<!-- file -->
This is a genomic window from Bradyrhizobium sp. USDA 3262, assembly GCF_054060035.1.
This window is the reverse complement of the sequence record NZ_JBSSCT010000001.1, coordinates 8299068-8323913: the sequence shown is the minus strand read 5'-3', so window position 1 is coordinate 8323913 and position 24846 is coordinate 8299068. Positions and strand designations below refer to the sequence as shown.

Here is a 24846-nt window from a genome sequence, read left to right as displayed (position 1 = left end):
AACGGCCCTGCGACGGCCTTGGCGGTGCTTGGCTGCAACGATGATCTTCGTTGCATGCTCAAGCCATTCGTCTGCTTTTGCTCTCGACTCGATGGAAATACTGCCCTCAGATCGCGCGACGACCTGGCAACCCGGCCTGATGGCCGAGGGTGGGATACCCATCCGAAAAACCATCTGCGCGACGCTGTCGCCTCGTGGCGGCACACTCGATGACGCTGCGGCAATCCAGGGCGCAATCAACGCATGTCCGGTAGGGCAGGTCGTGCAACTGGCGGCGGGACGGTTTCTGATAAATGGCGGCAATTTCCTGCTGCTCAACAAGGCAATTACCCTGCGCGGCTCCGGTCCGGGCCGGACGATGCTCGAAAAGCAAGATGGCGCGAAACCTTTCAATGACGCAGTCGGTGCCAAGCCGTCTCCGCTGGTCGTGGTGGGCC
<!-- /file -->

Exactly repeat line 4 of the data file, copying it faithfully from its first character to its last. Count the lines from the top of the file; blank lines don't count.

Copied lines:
AACGGCCCTGCGACGGCCTTGGCGGTGCTTGGCTGCAACGATGATCTTCGTTGCATGCTCAAGCCATTCGTCTGCTTTTGCTCTCGACTCGATGGAAATACTGCCCTCAGATCGCGCGACGACCTGGCAACCCGGCCTGATGGCCGAGGGTGGGATACCCATCCGAAAAACCATCTGCGCGACGCTGTCGCCTCGTGGCGGCACACTCGATGACGCTGCGGCAATCCAGGGCGCAATCAACGCATGTCCGGTAGGGCAGGTCGTGCAACTGGCGGCGGGACGGTTTCTGATAAATGGCGGCAATTTCCTGCTGCTCAACAAGGCAATTACCCTGCGCGGCTCCGGTCCGGGCCGGACGATGCTCGAAAAGCAAGATGGCGCGAAACCTTTCAATGACGCAGTCGGTGCCAAGCCGTCTCCGCTGGTCGTGGTGGGCC